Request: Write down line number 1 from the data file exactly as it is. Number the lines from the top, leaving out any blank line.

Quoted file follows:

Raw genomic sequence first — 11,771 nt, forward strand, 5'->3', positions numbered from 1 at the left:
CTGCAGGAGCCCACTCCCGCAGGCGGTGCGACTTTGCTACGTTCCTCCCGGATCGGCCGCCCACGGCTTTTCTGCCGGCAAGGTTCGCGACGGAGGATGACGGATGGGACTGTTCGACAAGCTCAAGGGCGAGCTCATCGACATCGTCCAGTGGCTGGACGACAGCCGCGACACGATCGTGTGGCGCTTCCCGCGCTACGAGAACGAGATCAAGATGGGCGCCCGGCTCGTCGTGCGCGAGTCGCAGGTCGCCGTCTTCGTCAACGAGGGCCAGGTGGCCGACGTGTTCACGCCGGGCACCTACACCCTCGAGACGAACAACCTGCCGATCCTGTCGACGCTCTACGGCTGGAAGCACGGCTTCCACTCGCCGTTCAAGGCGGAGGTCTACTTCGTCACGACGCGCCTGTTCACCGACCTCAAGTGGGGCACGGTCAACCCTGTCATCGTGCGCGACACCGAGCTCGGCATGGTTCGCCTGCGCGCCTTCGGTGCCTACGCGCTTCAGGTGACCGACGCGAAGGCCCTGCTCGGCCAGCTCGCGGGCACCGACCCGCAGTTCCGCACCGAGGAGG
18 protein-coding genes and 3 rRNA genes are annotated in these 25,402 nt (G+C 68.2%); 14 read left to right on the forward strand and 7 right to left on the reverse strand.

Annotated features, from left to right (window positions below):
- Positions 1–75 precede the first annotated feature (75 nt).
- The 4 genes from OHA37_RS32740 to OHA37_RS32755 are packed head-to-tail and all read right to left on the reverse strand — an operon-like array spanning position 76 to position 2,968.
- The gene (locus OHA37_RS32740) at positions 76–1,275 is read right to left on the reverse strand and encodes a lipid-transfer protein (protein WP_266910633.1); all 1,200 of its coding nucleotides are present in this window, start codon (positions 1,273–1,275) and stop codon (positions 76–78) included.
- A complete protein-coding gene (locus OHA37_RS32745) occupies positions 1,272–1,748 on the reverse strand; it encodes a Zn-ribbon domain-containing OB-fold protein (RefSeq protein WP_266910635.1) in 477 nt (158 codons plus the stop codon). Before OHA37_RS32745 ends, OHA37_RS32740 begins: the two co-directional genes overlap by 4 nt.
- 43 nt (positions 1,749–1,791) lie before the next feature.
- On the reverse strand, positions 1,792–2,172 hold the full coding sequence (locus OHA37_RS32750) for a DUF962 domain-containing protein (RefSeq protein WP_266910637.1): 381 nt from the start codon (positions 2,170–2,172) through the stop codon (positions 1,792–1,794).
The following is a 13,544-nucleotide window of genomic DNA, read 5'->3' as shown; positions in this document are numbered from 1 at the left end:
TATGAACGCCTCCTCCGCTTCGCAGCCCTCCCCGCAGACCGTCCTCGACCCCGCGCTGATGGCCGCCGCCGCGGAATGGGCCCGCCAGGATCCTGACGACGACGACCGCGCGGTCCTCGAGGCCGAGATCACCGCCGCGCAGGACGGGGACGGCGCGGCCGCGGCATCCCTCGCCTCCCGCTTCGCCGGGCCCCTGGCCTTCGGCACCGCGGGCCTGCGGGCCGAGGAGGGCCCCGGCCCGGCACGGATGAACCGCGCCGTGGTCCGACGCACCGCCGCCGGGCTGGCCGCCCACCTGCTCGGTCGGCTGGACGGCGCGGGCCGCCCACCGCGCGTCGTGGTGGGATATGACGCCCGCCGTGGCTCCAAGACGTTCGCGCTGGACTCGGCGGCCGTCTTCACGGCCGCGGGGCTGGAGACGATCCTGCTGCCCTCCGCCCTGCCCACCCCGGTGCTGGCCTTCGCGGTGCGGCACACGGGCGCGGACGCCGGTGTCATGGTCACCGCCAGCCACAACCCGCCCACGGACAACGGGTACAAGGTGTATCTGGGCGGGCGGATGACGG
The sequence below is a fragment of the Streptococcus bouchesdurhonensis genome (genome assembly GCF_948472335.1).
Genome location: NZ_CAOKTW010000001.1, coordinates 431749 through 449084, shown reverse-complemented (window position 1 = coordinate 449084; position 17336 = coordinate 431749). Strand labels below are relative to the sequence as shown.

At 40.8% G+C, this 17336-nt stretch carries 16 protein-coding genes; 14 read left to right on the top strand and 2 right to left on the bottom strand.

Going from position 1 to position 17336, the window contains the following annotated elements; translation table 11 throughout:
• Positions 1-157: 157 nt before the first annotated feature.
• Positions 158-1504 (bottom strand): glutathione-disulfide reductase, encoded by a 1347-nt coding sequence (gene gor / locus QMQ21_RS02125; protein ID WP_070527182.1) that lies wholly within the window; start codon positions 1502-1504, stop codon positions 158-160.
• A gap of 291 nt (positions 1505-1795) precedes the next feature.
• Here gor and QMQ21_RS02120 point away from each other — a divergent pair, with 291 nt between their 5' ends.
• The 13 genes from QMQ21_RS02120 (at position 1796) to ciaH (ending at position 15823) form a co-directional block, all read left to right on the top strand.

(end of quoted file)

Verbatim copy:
Raw genomic sequence first — 11,771 nt, forward strand, 5'->3', positions numbered from 1 at the left: